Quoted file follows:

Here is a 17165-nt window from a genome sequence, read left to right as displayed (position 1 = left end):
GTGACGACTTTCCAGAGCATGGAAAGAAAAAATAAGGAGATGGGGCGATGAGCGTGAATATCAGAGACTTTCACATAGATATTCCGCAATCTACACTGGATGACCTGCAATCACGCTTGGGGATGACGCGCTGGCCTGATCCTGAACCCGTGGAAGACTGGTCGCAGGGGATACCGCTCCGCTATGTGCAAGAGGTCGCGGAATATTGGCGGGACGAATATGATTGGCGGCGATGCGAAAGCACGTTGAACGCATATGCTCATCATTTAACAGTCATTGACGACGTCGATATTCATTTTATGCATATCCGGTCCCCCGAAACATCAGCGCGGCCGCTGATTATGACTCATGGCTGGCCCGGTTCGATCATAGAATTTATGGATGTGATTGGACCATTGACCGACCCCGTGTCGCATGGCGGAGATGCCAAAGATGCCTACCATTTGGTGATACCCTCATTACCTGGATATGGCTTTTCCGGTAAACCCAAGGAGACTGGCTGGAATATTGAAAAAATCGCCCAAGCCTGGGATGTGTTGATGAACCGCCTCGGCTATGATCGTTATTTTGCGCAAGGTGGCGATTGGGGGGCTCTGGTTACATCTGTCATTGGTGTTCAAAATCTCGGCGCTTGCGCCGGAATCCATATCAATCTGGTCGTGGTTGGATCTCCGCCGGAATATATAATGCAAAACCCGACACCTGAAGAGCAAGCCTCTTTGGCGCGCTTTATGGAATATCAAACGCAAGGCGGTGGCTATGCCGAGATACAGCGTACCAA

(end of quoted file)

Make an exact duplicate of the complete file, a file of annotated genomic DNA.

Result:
Here is a 17165-nt window from a genome sequence, read left to right as displayed (position 1 = left end):
GTGACGACTTTCCAGAGCATGGAAAGAAAAAATAAGGAGATGGGGCGATGAGCGTGAATATCAGAGACTTTCACATAGATATTCCGCAATCTACACTGGATGACCTGCAATCACGCTTGGGGATGACGCGCTGGCCTGATCCTGAACCCGTGGAAGACTGGTCGCAGGGGATACCGCTCCGCTATGTGCAAGAGGTCGCGGAATATTGGCGGGACGAATATGATTGGCGGCGATGCGAAAGCACGTTGAACGCATATGCTCATCATTTAACAGTCATTGACGACGTCGATATTCATTTTATGCATATCCGGTCCCCCGAAACATCAGCGCGGCCGCTGATTATGACTCATGGCTGGCCCGGTTCGATCATAGAATTTATGGATGTGATTGGACCATTGACCGACCCCGTGTCGCATGGCGGAGATGCCAAAGATGCCTACCATTTGGTGATACCCTCATTACCTGGATATGGCTTTTCCGGTAAACCCAAGGAGACTGGCTGGAATATTGAAAAAATCGCCCAAGCCTGGGATGTGTTGATGAACCGCCTCGGCTATGATCGTTATTTTGCGCAAGGTGGCGATTGGGGGGCTCTGGTTACATCTGTCATTGGTGTTCAAAATCTCGGCGCTTGCGCCGGAATCCATATCAATCTGGTCGTGGTTGGATCTCCGCCGGAATATATAATGCAAAACCCGACACCTGAAGAGCAAGCCTCTTTGGCGCGCTTTATGGAATATCAAACGCAAGGCGGTGGCTATGCCGAGATACAGCGTACCAA